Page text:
Dear Neil: You wrote not too long ago about Chaparral weeping mulberry. Where can I find one?
I never feel secure answering a question like that about a really uncommon plant. Availabilities are so unpredictable.
In this case, I see them in nurseries every spring, but I rarely see more than a few of them in any one garden center. They have to be grafted, and they’re somewhat slow to fill out as young trees, so they’re fairly pricey. Nurserymen know they’ll sell a few, but they don’t want to get stuck with a lot, so inventories are seldom really big.
You will definitely need to buy through a local, independent retail garden center, not the national retailers. Locals are the sorts of places where you’ll find the unusual plants. They also will be willing and able to work with you in special-ordering one for you. They’re fairly commonly available through online searches, but it’s always far better to buy locally if you possibly can.
Good luck with the search. Talk to your favorite nurseryman.
Dear Neil: I have crape myrtles that are 3 years old. When should they be fertilized, and what should I use?
It’s simpler than you might think. Crape myrtles bloom on new growth, and nitrogen promotes such new growth, so you can use the very same fertilizer you apply to your lawn. Just be sure that it doesn’t include a weedkiller component. Timing will be the same as for the lawn. The crape myrtles will leaf out about the same time that lawns really start growing, so early April works for both. Repeat early June, and you’re good to go. You’ll be making an early fall feeding to the lawn also, and that certainly won’t hurt the crape myrtles. Easy enough?
Dear Neil: I have a very nice redtip photinia that seems to be dying. Its outer leaves have turned brown. I’ve cut it back, but it continues. How can I stop it?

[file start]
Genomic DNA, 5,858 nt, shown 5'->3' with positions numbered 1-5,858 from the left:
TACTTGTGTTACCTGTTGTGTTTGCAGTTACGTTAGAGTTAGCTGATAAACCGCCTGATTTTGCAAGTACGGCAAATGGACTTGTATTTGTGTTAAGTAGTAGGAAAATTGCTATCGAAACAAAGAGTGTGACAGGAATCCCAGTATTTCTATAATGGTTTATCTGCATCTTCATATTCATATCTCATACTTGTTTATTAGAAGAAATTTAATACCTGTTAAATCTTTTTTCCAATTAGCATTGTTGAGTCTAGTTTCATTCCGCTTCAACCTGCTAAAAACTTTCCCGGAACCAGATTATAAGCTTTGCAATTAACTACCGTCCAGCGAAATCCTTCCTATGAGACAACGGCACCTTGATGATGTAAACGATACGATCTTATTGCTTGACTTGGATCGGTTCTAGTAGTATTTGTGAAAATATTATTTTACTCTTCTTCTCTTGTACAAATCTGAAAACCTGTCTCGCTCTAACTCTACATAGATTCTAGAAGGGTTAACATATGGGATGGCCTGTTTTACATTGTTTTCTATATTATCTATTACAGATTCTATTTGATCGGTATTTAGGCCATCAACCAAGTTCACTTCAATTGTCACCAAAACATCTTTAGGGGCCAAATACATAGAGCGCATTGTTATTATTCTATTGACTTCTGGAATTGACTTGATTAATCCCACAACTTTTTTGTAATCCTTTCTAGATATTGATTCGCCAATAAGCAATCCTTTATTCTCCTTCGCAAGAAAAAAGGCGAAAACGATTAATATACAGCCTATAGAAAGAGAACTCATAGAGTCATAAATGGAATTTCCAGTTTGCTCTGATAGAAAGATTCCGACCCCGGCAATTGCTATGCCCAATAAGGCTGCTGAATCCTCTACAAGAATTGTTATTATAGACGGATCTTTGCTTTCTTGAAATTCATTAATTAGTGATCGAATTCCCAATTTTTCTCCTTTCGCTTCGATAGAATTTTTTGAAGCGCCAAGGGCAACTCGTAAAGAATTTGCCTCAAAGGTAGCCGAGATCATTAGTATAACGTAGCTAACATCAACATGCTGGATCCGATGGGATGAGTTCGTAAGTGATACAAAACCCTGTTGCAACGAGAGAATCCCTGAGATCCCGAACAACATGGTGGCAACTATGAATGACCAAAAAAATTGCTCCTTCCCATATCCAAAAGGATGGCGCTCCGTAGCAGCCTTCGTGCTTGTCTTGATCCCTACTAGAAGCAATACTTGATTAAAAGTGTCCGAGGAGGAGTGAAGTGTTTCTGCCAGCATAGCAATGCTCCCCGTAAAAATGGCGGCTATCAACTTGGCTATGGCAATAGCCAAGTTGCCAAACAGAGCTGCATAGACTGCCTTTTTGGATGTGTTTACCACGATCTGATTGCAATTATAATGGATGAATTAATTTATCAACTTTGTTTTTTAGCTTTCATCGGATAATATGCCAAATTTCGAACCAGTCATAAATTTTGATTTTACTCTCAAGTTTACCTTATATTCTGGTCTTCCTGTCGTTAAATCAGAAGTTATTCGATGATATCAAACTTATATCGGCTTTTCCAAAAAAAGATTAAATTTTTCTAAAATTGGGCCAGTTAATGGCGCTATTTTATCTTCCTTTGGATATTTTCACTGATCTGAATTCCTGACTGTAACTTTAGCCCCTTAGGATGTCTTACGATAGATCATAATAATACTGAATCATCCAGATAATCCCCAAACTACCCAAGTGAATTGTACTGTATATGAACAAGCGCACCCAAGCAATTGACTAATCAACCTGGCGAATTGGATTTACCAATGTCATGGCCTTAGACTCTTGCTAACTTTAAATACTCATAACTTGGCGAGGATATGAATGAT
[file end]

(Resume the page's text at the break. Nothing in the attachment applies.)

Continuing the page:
“Brown” just means, as you surmised, that that particular part of the plant is dying. It doesn’t give a lot of clues. Of course, standard things like drought, weedkiller damage and mechanical injury from a line trimmer are all possibilities.
Redtips are also susceptible to cotton root rot and fire blight.
However, the overwhelming cause of redtip deaths all across America has become a fungal disease known as Entomosporium leaf spot. It begins with maroon “freckles” all over the leaves. Individual branches will vary in the intensity of the outbreak initially. It will then lead to yellowed, even white leaf blades that start to turn brown and crisp around their edges. At that point, the plant begins to die, several branches at a time.
The disease is rampant all across Texas, and the saddest part is that there is no spray or systemic fungicide that offers any help at all. Compare your branch samples to what I’ve described and also to photos you can find online. If that’s what you have, you really need to start thinking about a replacement. I hope it’s something else. Sorry I couldn’t nail it down more specifically.
Dear Neil: I have some yaupon hollies that have begun to encroach on Indian hawthorns in our landscapes. Can yaupons be moved? If so, when is the best time?
Dig them during their winter dormant period. Hold as much of their root system intact as possible as you use a sharpshooter spade to dig the balls of soil. You’ll need to trim them by 40 to 50 percent to compensate for the roots that will be lost as you dig them.
Dear Neil: We are in the process of clearing rural land, and there are numerous wild mustang grapevines in the tops of many trees. They have disfigured many of the trees. We’d like to get the grapes out of the trees, then redirect their vines onto arbors we plan to build. Is there any certain way to do that pruning to maximize the health of the vines? Some of them are 10 to 12 inches in diameter.
My strong opinion: I would never mess with the old vines (way too much trouble). The best thing to do is to cut them out of the trees and also to get rid of the old root systems, either by pulling the stumps or with a broadleafed weedkiller poured at full strength into holes you have drilled into the stumps.
Then, if you want grapes over your new arbors, you would simply plant whatever type you want on the supports. You’ll get much better plants much more quickly if you start with vigorous, young plants. Remember, too, how large those old vines are as you build the new structure. Grapes require large and substantial supports.
Have a question you’d like Neil to consider? Mail it to him in care of the Wise County Messenger, P.O. Box 149, Decatur, TX 76234 or email him at email@example.com. Neil regrets that he cannot reply to questions individually.